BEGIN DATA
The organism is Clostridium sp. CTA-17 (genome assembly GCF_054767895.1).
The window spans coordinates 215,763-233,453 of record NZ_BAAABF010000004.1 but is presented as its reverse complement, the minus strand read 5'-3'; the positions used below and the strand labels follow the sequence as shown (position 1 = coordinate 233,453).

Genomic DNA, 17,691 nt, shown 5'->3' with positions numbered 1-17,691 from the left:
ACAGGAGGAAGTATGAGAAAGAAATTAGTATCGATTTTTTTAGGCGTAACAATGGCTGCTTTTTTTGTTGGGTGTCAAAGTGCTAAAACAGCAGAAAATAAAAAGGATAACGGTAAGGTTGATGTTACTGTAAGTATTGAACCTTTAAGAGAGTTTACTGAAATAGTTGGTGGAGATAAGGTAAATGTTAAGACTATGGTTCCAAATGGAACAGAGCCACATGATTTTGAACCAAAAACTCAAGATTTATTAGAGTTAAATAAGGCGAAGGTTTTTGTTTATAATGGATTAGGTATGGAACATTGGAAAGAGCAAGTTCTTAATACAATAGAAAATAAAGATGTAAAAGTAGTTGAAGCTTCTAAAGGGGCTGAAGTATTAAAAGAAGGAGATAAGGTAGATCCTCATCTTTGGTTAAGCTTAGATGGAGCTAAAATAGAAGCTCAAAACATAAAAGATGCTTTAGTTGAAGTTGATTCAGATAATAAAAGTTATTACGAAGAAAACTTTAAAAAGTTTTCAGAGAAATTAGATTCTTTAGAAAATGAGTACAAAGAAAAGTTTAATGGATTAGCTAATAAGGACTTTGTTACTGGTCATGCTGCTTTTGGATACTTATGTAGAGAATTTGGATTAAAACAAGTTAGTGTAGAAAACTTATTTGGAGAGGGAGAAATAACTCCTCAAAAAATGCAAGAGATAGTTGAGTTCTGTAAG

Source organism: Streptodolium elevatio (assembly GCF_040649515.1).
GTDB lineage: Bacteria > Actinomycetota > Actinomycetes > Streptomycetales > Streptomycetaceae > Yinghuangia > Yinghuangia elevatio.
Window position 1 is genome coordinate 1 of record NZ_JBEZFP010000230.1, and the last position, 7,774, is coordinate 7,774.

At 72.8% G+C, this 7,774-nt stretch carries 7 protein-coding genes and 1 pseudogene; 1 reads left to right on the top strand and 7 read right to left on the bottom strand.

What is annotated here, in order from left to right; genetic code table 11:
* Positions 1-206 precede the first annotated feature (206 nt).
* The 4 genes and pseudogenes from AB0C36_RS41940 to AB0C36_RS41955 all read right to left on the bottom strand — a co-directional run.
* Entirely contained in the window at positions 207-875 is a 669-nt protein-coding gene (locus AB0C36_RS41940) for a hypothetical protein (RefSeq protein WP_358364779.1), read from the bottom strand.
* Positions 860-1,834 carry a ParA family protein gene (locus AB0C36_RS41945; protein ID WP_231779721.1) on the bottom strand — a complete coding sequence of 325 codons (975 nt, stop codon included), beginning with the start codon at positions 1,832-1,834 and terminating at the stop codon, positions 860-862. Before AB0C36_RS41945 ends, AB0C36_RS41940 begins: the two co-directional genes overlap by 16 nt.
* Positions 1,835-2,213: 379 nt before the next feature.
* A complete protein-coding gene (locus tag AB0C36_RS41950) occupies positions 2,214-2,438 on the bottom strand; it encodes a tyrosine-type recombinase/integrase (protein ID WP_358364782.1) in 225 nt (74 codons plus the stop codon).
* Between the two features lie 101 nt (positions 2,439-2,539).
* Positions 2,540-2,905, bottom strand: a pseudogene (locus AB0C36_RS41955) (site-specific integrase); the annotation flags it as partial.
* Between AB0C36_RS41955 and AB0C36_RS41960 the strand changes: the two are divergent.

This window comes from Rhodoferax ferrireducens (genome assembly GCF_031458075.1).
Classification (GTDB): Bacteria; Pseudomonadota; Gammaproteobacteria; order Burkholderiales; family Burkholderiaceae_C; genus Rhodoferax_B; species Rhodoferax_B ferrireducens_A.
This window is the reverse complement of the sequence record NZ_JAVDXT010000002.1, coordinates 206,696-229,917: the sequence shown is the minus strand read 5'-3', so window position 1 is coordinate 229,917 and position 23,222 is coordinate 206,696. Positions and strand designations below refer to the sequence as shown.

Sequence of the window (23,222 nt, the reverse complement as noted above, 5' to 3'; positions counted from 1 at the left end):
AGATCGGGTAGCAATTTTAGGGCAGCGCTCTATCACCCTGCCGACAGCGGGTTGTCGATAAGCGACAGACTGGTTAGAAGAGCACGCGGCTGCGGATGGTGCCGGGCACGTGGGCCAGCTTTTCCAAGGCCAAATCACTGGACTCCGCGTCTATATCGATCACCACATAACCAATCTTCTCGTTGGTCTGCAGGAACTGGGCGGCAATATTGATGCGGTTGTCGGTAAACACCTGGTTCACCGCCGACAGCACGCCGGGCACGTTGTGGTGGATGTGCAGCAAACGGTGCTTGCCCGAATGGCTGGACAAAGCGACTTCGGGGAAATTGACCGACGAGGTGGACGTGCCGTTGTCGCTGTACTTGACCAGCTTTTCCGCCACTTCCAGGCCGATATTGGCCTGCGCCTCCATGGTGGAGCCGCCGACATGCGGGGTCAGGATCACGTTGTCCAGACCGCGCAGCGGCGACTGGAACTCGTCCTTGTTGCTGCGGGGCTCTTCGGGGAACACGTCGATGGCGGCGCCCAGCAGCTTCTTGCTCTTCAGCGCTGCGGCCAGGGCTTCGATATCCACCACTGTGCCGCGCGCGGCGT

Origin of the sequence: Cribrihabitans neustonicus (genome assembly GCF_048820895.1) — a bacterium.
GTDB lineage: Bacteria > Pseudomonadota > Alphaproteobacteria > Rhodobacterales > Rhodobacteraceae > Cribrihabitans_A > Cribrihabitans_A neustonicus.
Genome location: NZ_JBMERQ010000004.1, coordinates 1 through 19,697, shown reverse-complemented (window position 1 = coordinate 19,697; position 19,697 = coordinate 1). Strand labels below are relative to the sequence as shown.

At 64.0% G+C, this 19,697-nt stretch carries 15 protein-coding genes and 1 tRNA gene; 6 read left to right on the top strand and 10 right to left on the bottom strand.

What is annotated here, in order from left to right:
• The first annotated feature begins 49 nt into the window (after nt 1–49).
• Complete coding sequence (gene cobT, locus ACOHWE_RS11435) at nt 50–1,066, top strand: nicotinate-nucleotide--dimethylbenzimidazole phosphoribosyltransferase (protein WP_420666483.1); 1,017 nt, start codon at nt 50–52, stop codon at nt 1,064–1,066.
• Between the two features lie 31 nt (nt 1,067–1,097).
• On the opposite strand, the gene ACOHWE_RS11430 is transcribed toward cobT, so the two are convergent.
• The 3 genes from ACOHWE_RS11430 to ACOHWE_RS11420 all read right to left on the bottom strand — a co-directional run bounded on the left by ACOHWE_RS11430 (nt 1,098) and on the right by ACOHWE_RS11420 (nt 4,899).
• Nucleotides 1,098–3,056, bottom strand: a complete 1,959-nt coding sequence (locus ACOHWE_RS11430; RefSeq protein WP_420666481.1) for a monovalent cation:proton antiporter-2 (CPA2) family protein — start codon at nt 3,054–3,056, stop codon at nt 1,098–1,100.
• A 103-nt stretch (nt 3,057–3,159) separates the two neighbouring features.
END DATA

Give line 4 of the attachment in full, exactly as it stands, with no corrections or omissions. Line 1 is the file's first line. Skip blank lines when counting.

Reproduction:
ACAGGAGGAAGTATGAGAAAGAAATTAGTATCGATTTTTTTAGGCGTAACAATGGCTGCTTTTTTTGTTGGGTGTCAAAGTGCTAAAACAGCAGAAAATAAAAAGGATAACGGTAAGGTTGATGTTACTGTAAGTATTGAACCTTTAAGAGAGTTTACTGAAATAGTTGGTGGAGATAAGGTAAATGTTAAGACTATGGTTCCAAATGGAACAGAGCCACATGATTTTGAACCAAAAACTCAAGATTTATTAGAGTTAAATAAGGCGAAGGTTTTTGTTTATAATGGATTAGGTATGGAACATTGGAAAGAGCAAGTTCTTAATACAATAGAAAATAAAGATGTAAAAGTAGTTGAAGCTTCTAAAGGGGCTGAAGTATTAAAAGAAGGAGATAAGGTAGATCCTCATCTTTGGTTAAGCTTAGATGGAGCTAAAATAGAAGCTCAAAACATAAAAGATGCTTTAGTTGAAGTTGATTCAGATAATAAAAGTTATTACGAAGAAAACTTTAAAAAGTTTTCAGAGAAATTAGATTCTTTAGAAAATGAGTACAAAGAAAAGTTTAATGGATTAGCTAATAAGGACTTTGTTACTGGTCATGCTGCTTTTGGATACTTATGTAGAGAATTTGGATTAAAACAAGTTAGTGTAGAAAACTTATTTGGAGAGGGAGAAATAACTCCTCAAAAAATGCAAGAGATAGTTGAGTTCTGTAAG